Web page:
A Very Natural Thing
Directed by Christopher Larkin
Written by Joseph Coencas and Christopher Larkin
Released June 26, 1974
Review by Stephen O. Murray
January 8, 2017.
A Very Natural Thing (1974), produced and directed by Chris Larkin, who made no other movies, is a historical curiosity. In that Midnight Cowboy (1969) had been rated X, it is surprising that with recurrent (if not prurient) full-frontal male nudity A Very Natural Thing was rated R.
Aside from the full-frontal male nudity (that remains rare four-plus decades later), the movie pioneered in showing gay men wrestling with relationship problems rather than tormented about being homosexual (contrast The Boys in the Band from 1970). After some interview footage of lesbians and gay men, the movie shows its protagonist, David [Robert Markl], leaving the monastery where he has been a monk for two+plus years. He went there (to an all-male environment) to escape from his homosexual yearnings, but realized he was not made for celibacy. Now (the movie’s present, the 1972–73 school year) he works as a junior high English teacher, not a job in which coming out is feasible.
At a Manhattan gay bar he is cruised by an advertising executive, Mark [Curt Gareth] in a loud plaid sports coat, white shirt, and tie and goes home with him. Mark has a lot more experience than David tricking, but neither has previously attempted a long-term relationship. From early on, it is clear that David is a nester and Mark a player, that Mark is not going to stop tricking, and that David does not want an open relationship. Mark explains that he is not a romantic, not traditional. Rather he is liberated. (Neither is “political.”)
The low point of the movie is a very stilted conversation about relationships following dinner at the apartment of a friend of David’s (Mark does not appear to have friends, only tricks). After trying an orgy (that could well have warranted a NC-17 rating, the X’s having been retired as too good advertising) and a walk through a bathhouse (with horror movie music), David is the one who leaves. (Well, he had moved into what had been Mark’s apartment, and the name on the lease there was surely Mark’s.)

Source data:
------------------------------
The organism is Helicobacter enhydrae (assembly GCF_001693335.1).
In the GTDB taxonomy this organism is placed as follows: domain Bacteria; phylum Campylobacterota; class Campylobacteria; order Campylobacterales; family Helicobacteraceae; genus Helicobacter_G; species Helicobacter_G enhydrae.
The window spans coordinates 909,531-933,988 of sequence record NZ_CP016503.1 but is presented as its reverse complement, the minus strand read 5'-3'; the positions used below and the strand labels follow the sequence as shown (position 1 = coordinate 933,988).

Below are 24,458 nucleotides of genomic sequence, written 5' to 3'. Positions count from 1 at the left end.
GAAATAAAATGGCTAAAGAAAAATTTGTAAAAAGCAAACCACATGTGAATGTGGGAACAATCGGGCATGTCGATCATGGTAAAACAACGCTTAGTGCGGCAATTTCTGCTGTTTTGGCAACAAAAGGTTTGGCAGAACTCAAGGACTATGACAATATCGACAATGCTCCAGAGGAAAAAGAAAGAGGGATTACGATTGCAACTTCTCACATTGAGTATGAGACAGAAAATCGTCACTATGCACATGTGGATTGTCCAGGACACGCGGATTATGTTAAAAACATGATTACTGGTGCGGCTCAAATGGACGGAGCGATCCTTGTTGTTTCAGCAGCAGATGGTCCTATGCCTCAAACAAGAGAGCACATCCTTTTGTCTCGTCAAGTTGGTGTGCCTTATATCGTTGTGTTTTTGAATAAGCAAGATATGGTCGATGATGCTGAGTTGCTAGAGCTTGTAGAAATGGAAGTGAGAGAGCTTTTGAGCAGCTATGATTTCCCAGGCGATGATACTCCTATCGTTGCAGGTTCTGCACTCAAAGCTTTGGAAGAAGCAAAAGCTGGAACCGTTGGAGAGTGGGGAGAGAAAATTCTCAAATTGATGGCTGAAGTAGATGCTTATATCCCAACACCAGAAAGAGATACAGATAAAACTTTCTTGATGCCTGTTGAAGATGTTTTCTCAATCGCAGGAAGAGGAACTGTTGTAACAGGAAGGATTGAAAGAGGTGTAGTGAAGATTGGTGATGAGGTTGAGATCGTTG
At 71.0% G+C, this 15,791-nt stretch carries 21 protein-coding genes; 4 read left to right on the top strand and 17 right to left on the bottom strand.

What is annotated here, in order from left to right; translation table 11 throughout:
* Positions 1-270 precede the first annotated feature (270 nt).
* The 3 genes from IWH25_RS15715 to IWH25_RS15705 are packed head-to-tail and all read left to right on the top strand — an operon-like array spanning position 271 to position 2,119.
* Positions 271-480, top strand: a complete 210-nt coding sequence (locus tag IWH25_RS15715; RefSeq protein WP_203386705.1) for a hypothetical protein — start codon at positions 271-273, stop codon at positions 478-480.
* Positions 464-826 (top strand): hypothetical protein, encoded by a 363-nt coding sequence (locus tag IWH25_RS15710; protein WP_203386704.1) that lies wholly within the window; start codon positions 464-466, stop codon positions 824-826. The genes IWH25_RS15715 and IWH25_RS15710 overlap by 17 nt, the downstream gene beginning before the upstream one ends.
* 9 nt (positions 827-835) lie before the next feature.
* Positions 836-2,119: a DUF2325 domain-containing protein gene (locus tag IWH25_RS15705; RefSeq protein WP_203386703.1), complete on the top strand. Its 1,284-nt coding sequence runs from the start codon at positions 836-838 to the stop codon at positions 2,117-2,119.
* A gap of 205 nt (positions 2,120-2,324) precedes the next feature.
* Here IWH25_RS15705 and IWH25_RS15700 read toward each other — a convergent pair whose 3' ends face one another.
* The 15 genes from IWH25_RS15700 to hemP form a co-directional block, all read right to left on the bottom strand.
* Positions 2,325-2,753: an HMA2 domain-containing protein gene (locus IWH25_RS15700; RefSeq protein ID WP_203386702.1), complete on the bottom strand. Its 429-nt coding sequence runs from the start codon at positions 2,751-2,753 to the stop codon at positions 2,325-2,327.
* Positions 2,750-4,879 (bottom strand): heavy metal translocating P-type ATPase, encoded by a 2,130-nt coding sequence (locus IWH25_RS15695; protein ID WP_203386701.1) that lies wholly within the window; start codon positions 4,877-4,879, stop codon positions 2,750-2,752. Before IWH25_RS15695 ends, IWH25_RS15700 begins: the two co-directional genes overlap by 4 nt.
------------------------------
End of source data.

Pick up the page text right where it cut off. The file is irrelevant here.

At the 1973 Gay Freedom Day / Christopher Street Parade (in transition to “Pride Day”), David is cruised and chatted up by Jason [Bo White]. Jason had married a woman [Deborah Trowbridge] and sired a daughter. His divorce will soon be final, though his wife has not given up hopes of getting back together. She wants him to join her family the Labor Day Weekend, but he has made plans to go to Cape Cod with David.
Traumatized by the failure of his relationship with Mark (though Mark tells David that he wants to suck David’s dick when they are on a Ferris Wheel), David is the one who holds back emotionally and thwarts Jason’s entreaties to start living together.
The lyrical ending of the naked David and Jason running down a sand dune (dicks bouncing) and into the water—the source of the poster image—indicates that there is hope for this pairing. It is the most cinematic part of an often talky movie, though one that shows the gay Manhattan world (and its Fire Island satellite) of 1973, after Stonewall, before clonedom was full-fledged. This documentary aspect provides the main interest of the movie, along with showing that at the dawn of what Brad Gooch called “the golden age of promiscuity,” there were gay men trying to work out being open and having a lasting relationship (what would be Queer as Folk territory).
Though one of the interviewees says that homosexuality is “a very natural thing,” especially in our retrospect, I think the original title, As Long As Possible, was better. The movie and its characters take the naturalness of “unnatural love” for granted, so the title makes it sound like it will be preachy, which it mostly is not (though the incongruously included interview footage sort of is). The title may have reduced the movie’s draw for a gay audience that, like Mark, wanted to be liberated, not settle down and live happily ever after with one man. Mainstream critics, however, had not accepted the title’s claim and joined the condescension of the unhip (Gay wannabe Love Story, which Mark parodies by quipping “Love means never having to say you’re in love”).
©2017, Stephen O. Murray